What do I need to know about building back/remodeling/repairing after the hurricane? The County and some of the municipalities have posted guidelines on their websites. Two things are important. There is what is known as the “50%” rule. You can read more about it on the County’s website. And yes, you still must follow the permitting process that each jurisdiction has. You may also find useful information which further defines the “50%” rule and how it applies on FEMA’s website. And yes, you still must follow the permitting process that each jurisdiction has. Please review this process by visiting your local jurisdiction’s website listed below or contact their office directly.

          On our website you will find a letter setting forth your just value that you may find useful in this process.

      How will you determine my value when I build back/remodel/repair my property? We look at each individual property to see what was damaged, what was replaced and what changed. Each of these items is unique, so until we have the information we cannot completely answer the question. That is why it is so important that you let us know you have damage.

      Can I receive a tax benefit if I make my property more flood-resistant when I build back? If the Constitutional Amendment on the ballot in November passes, the assessed value will not increase as a result of any change or improvement made to improve the residential property’s resistance to flood damage. To read more about the proposed amendment, please visit: HJR 1377 — Limitation on Assessment of Real Property Used for Residential Purposes or Proposed Constitutional Amendments for the General Election .

      How is this going to affect my 2022 taxes? At this time, we do not know whether there will be a change to your 2022 value for your property taxes. After previous historic hurricanes, the State of Florida has passed retroactive tax breaks of varying degrees. If that occurs again, you will be asked to provide us with information so that we can determine which properties qualify under the standards adopted by the Legislature. Please make sure you’ve reported your damage to us on our website.

      If my property was damaged by the hurricane, what’s my "new" property value? In order for the Property Appraiser’s office to determine your 2023 value, you need tell us about your property damage. Please visit our website and use the hurricane reporting link to report your damage. We’ll be reviewing all properties reported to us as damaged and updating our records accordingly. Some changes impact value, some changes won’t.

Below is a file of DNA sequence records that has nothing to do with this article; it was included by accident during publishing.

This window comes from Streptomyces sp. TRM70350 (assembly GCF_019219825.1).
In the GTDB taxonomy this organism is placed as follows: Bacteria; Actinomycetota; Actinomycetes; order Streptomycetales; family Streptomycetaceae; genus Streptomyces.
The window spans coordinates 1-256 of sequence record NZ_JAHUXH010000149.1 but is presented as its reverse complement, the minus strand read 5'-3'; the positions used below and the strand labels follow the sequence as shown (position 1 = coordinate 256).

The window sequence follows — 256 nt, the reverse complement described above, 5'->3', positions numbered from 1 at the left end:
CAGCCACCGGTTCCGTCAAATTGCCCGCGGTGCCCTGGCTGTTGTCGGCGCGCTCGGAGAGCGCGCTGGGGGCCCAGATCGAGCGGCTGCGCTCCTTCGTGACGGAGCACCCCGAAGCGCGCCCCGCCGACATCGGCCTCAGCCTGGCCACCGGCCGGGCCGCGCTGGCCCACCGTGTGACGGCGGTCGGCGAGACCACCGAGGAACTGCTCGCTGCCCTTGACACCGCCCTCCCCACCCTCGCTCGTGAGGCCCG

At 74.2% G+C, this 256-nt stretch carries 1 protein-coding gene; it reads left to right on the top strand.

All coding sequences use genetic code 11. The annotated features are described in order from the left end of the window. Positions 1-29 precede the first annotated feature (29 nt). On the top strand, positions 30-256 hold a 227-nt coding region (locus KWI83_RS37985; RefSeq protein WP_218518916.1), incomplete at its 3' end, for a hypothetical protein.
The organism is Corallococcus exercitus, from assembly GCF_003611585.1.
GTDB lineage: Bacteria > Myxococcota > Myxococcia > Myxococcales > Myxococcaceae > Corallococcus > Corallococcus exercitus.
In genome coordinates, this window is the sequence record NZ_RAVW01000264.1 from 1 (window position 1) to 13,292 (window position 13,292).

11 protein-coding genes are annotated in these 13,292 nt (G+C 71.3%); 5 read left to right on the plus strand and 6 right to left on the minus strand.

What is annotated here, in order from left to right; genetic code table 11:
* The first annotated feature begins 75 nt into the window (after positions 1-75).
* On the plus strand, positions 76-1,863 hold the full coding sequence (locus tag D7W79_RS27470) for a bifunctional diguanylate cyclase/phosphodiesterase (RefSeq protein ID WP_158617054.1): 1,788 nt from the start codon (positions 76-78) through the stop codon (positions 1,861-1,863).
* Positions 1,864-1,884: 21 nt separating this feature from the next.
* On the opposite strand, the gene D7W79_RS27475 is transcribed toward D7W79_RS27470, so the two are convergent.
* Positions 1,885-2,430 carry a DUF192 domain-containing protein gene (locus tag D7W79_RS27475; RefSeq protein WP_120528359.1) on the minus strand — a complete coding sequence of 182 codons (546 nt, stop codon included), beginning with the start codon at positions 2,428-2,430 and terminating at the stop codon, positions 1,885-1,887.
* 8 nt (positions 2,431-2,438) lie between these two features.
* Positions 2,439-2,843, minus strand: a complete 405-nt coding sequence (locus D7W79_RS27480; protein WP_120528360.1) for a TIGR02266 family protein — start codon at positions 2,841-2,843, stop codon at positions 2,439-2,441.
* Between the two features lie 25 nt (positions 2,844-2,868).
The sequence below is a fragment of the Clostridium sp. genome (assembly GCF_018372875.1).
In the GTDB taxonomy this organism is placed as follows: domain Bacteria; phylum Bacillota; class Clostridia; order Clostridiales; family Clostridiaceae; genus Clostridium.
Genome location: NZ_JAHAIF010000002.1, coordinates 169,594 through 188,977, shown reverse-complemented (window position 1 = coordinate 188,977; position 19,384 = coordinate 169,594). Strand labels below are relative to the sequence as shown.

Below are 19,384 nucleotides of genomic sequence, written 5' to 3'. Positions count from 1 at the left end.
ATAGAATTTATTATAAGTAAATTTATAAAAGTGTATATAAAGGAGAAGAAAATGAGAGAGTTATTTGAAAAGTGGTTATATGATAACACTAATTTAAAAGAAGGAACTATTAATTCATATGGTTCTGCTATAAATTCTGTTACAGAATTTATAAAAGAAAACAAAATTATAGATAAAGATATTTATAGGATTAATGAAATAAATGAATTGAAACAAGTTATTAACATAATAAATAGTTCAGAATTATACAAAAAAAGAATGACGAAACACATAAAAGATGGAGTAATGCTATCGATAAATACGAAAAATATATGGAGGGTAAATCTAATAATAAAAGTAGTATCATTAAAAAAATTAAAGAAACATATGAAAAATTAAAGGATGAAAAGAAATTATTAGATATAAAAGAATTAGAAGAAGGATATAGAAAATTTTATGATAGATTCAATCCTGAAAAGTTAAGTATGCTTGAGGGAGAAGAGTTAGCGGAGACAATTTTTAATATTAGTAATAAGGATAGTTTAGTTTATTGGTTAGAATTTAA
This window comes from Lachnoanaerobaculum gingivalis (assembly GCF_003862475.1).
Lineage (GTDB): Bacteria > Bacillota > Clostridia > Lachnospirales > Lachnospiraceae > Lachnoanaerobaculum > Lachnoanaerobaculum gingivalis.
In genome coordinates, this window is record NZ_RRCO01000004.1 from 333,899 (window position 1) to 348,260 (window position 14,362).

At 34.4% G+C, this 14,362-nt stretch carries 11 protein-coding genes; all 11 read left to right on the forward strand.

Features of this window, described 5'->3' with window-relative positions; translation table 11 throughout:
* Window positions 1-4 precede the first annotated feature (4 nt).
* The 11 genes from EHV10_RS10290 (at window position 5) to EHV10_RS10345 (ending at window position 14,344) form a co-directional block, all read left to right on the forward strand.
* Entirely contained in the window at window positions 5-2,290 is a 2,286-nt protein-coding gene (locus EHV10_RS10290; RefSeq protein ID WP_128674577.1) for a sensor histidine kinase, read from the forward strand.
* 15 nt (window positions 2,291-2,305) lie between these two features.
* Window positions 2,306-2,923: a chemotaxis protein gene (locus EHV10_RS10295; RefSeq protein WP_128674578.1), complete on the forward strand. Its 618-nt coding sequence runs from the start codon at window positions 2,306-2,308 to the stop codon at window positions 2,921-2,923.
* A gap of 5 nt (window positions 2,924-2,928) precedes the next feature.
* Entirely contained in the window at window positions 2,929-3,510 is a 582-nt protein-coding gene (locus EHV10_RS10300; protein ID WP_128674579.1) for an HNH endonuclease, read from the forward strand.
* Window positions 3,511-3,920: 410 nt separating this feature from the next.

If I have to rebuild or remodel, will it affect my 2023 taxes? If the value of your "new" property exceeds the value of your “old” property after you rebuild, it may affect your 2023 value. It is a bit complicated and is dependent upon how and what you build back and/or remodel.

      What is going to happen to my homestead exemption? If your property was damaged and you are unable to live in it and you want to continue to keep your homestead exemption on the property, you must tell us that you intend to repair or rebuild the property and make it your permanent residence. In February 2023, you will receive your annual notice of exemption renewal. All you will need to do is take the code found on that letter and enter it on our website. We’ll then walk you through the process. If you cannot wait for the letter or cannot receive US Mail, you can contact us at, provide us with your contact information and we’ll reach out to you.

      IMPORTANT ALERT During the repair and rebuilding of your property, you will want to be careful that you do not inadvertently take any actions that may jeopardize the homestead exemption, for example, registering to vote or getting a driver license in a different county or state. It is OK to change your mailing address, as this is considered temporary. Please contact our office (email: if you have questions about keeping your homestead and what actions could potentially jeopardize it.

      You can find additional information here: Florida Statute 196.031 Exemption of Homesteads.

      We will add to this list as more information becomes available. If you cannot access our website,, please call our office at (239) 533-6100 and speak to one of our representatives who will be more than happy to assist you.